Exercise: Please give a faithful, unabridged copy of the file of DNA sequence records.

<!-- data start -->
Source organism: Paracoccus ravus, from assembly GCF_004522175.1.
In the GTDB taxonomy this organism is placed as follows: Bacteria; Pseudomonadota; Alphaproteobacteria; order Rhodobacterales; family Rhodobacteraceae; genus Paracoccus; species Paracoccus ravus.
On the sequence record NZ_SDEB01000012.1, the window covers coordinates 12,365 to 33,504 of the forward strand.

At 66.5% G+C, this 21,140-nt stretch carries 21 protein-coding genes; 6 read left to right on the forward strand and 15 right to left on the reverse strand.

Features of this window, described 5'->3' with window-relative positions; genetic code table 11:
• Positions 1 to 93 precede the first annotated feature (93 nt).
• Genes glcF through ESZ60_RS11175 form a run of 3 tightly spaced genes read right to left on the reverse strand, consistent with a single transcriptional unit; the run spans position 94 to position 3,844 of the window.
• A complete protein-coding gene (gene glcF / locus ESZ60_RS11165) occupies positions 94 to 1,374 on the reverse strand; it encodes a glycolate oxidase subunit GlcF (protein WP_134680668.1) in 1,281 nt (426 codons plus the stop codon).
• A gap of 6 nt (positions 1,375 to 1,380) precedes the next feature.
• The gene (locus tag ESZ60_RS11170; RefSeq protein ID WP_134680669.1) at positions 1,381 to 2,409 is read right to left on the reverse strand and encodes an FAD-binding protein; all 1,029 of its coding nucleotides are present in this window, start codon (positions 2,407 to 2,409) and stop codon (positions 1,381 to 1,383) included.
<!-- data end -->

Source organism: Paracoccus ravus, from assembly GCF_004522175.1.
In the GTDB taxonomy this organism is placed as follows: Bacteria; Pseudomonadota; Alphaproteobacteria; order Rhodobacterales; family Rhodobacteraceae; genus Paracoccus; species Paracoccus ravus.
On the sequence record NZ_SDEB01000012.1, the window covers coordinates 12,365 to 33,504 of the forward strand.

At 66.5% G+C, this 21,140-nt stretch carries 21 protein-coding genes; 6 read left to right on the forward strand and 15 right to left on the reverse strand.

Features of this window, described 5'->3' with window-relative positions; genetic code table 11:
• Positions 1 to 93 precede the first annotated feature (93 nt).
• Genes glcF through ESZ60_RS11175 form a run of 3 tightly spaced genes read right to left on the reverse strand, consistent with a single transcriptional unit; the run spans position 94 to position 3,844 of the window.
• A complete protein-coding gene (gene glcF / locus ESZ60_RS11165) occupies positions 94 to 1,374 on the reverse strand; it encodes a glycolate oxidase subunit GlcF (protein WP_134680668.1) in 1,281 nt (426 codons plus the stop codon).
• A gap of 6 nt (positions 1,375 to 1,380) precedes the next feature.
• The gene (locus tag ESZ60_RS11170; RefSeq protein ID WP_134680669.1) at positions 1,381 to 2,409 is read right to left on the reverse strand and encodes an FAD-binding protein; all 1,029 of its coding nucleotides are present in this window, start codon (positions 2,407 to 2,409) and stop codon (positions 1,381 to 1,383) included.